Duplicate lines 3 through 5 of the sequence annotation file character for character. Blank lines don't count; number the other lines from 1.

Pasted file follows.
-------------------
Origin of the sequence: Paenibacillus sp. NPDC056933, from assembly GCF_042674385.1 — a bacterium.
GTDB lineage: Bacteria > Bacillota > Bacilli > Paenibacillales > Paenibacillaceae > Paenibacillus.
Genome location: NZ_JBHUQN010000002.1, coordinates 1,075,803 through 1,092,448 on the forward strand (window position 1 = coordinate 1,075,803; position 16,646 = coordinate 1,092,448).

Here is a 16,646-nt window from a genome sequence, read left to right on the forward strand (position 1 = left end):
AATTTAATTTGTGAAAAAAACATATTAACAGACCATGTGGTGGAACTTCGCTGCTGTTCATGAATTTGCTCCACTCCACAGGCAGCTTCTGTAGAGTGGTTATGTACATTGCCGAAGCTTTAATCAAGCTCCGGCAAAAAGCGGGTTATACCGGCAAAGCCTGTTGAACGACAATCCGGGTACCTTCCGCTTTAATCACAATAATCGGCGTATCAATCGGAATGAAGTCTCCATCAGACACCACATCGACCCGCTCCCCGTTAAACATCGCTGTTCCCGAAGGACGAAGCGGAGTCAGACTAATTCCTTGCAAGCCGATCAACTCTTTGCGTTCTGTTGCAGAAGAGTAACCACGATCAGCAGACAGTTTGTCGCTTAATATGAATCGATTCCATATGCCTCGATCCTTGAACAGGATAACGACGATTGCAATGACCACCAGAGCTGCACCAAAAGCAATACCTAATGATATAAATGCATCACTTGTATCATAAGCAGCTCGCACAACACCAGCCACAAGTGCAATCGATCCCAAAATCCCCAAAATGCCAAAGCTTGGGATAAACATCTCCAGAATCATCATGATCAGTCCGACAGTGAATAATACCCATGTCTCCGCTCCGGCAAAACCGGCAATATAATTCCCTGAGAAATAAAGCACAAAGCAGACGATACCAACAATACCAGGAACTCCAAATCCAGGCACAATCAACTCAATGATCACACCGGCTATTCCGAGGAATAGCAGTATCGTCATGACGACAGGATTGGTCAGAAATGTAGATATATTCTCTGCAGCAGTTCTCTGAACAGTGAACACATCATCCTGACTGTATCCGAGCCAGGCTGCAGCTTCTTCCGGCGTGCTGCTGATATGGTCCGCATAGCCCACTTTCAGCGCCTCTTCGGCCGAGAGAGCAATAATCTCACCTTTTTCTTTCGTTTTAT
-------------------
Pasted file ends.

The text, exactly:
Genome location: NZ_JBHUQN010000002.1, coordinates 1,075,803 through 1,092,448 on the forward strand (window position 1 = coordinate 1,075,803; position 16,646 = coordinate 1,092,448).

Here is a 16,646-nt window from a genome sequence, read left to right on the forward strand (position 1 = left end):
AATTTAATTTGTGAAAAAAACATATTAACAGACCATGTGGTGGAACTTCGCTGCTGTTCATGAATTTGCTCCACTCCACAGGCAGCTTCTGTAGAGTGGTTATGTACATTGCCGAAGCTTTAATCAAGCTCCGGCAAAAAGCGGGTTATACCGGCAAAGCCTGTTGAACGACAATCCGGGTACCTTCCGCTTTAATCACAATAATCGGCGTATCAATCGGAATGAAGTCTCCATCAGACACCACATCGACCCGCTCCCCGTTAAACATCGCTGTTCCCGAAGGACGAAGCGGAGTCAGACTAATTCCTTGCAAGCCGATCAACTCTTTGCGTTCTGTTGCAGAAGAGTAACCACGATCAGCAGACAGTTTGTCGCTTAATATGAATCGATTCCATATGCCTCGATCCTTGAACAGGATAACGACGATTGCAATGACCACCAGAGCTGCACCAAAAGCAATACCTAATGATATAAATGCATCACTTGTATCATAAGCAGCTCGCACAACACCAGCCACAAGTGCAATCGATCCCAAAATCCCCAAAATGCCAAAGCTTGGGATAAACATCTCCAGAATCATCATGATCAGTCCGACAGTGAATAATACCCATGTCTCCGCTCCGGCAAAACCGGCAATATAATTCCCTGAGAAATAAAGCACAAAGCAGACGATACCAACAATACCAGGAACTCCAAATCCAGGCACAATCAACTCAATGATCACACCGGCTATTCCGAGGAATAGCAGTATCGTCATGACGACAGGATTGGTCAGAAATGTAGATATATTCTCTGCAGCAGTTCTCTGAACAGTGAACACATCATCCTGACTGTATCCGAGCCAGGCTGCAGCTTCTTCCGGCGTGCTGCTGATATGGTCCGCATAGCCCACTTTCAGCGCCTCTTCGGCCGAGAGAGCAATAATCTCACCTTTTTCTTTCGTTTTAT